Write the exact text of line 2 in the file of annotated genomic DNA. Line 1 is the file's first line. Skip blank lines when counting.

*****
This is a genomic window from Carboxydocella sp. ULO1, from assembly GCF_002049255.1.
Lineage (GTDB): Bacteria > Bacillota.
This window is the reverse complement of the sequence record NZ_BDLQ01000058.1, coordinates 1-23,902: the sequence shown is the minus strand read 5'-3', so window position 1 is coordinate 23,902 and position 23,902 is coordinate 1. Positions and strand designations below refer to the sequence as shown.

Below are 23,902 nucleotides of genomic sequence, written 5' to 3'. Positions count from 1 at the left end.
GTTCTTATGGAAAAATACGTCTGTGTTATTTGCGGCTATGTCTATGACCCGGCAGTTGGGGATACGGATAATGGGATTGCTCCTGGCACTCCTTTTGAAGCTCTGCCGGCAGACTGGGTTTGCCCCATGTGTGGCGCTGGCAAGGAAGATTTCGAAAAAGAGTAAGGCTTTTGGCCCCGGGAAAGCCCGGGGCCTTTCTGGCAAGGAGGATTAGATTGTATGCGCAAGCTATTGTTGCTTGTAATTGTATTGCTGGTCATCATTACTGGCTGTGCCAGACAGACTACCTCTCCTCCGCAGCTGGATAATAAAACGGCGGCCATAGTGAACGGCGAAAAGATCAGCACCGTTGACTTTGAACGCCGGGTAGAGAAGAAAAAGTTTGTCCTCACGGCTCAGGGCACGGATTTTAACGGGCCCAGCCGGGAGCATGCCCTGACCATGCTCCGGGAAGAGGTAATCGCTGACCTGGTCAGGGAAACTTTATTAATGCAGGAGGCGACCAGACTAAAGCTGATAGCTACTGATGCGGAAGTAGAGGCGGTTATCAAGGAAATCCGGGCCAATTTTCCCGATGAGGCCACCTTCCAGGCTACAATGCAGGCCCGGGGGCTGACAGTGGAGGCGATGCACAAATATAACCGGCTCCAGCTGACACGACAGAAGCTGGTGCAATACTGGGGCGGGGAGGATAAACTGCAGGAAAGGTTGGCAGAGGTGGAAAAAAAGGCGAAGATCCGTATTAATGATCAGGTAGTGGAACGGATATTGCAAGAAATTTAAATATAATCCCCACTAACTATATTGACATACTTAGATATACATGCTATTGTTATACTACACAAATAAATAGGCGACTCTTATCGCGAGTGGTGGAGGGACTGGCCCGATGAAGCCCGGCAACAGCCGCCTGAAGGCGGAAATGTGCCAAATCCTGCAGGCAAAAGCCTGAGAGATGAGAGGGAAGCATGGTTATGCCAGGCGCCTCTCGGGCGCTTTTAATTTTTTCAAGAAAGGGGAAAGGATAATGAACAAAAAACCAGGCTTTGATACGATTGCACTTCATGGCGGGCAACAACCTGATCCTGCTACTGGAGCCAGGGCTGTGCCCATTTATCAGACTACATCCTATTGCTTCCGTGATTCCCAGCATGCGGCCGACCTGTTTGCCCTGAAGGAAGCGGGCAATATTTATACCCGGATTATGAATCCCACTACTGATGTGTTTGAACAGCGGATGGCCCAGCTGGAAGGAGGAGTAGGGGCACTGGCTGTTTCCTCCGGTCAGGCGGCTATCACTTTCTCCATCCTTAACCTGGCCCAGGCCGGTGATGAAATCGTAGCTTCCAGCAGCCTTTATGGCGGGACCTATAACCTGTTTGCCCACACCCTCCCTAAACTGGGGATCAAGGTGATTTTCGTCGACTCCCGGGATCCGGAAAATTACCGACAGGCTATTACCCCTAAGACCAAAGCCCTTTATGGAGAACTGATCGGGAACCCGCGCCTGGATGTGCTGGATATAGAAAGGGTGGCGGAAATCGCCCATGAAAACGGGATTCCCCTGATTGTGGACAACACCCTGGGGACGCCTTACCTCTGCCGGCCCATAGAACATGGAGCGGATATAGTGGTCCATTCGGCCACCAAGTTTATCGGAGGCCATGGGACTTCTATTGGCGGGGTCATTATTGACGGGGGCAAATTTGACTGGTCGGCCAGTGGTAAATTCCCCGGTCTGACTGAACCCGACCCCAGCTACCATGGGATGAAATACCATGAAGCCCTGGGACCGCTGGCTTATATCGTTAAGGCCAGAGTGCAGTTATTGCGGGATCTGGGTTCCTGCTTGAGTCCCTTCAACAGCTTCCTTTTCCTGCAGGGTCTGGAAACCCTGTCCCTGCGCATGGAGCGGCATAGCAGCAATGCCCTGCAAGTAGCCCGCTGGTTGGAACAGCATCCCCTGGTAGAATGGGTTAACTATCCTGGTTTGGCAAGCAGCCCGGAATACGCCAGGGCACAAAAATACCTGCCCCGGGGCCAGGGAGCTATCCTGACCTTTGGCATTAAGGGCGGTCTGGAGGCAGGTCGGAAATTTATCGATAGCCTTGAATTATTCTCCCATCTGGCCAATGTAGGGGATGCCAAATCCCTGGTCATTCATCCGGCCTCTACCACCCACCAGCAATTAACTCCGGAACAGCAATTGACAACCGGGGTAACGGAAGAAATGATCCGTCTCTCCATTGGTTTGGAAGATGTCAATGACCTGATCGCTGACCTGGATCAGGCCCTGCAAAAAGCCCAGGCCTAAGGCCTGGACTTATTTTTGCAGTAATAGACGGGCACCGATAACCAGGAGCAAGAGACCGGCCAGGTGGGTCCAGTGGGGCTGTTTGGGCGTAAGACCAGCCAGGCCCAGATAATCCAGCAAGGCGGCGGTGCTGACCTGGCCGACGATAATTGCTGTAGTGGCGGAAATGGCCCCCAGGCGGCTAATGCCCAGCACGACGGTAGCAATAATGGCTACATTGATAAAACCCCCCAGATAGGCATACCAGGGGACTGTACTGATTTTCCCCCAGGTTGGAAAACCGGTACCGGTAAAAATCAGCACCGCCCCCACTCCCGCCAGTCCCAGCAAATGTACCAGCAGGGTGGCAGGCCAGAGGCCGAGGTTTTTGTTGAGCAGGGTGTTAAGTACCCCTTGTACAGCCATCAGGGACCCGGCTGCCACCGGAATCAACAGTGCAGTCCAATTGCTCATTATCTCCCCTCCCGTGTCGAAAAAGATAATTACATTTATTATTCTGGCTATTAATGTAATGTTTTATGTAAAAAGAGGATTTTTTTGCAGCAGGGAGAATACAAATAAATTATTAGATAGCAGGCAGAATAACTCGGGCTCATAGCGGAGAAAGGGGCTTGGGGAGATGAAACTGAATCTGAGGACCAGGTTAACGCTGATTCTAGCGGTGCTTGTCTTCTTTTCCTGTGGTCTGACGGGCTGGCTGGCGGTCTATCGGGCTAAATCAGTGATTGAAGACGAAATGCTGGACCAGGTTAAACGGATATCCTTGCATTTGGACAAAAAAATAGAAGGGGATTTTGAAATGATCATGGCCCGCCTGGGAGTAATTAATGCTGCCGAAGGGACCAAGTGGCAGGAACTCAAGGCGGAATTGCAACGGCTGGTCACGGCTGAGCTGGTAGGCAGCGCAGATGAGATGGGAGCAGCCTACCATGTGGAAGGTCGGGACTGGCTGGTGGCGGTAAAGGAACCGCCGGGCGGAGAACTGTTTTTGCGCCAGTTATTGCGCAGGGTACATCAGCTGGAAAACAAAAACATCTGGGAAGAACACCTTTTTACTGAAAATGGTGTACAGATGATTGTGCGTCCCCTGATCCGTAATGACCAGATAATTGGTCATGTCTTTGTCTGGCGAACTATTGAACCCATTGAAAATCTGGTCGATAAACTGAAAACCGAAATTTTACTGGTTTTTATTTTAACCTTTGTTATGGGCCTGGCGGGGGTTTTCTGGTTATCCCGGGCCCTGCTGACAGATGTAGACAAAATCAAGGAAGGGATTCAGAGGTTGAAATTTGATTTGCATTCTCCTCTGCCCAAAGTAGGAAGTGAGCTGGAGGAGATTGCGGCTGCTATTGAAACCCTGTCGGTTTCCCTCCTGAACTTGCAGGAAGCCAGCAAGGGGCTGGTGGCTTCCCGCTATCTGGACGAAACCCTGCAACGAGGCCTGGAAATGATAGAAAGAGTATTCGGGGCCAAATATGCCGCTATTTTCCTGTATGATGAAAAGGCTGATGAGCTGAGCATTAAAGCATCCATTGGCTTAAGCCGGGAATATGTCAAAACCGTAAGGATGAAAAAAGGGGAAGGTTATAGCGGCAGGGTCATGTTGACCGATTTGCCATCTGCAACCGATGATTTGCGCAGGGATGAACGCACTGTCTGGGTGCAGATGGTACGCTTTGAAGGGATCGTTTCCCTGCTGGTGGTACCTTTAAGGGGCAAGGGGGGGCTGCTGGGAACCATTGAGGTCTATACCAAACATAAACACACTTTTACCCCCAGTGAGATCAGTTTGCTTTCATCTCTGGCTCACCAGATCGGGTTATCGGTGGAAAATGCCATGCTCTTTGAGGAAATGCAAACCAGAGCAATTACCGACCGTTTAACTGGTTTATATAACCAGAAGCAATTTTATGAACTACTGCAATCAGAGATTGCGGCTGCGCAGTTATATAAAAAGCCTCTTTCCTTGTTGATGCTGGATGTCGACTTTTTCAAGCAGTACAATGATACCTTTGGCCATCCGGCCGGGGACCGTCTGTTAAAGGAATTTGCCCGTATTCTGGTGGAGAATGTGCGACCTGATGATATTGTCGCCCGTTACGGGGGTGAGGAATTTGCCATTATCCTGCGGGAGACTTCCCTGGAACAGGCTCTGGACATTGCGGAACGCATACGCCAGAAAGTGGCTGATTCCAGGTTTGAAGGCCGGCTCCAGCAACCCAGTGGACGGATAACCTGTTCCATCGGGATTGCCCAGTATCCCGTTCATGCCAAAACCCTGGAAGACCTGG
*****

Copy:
Lineage (GTDB): Bacteria > Bacillota.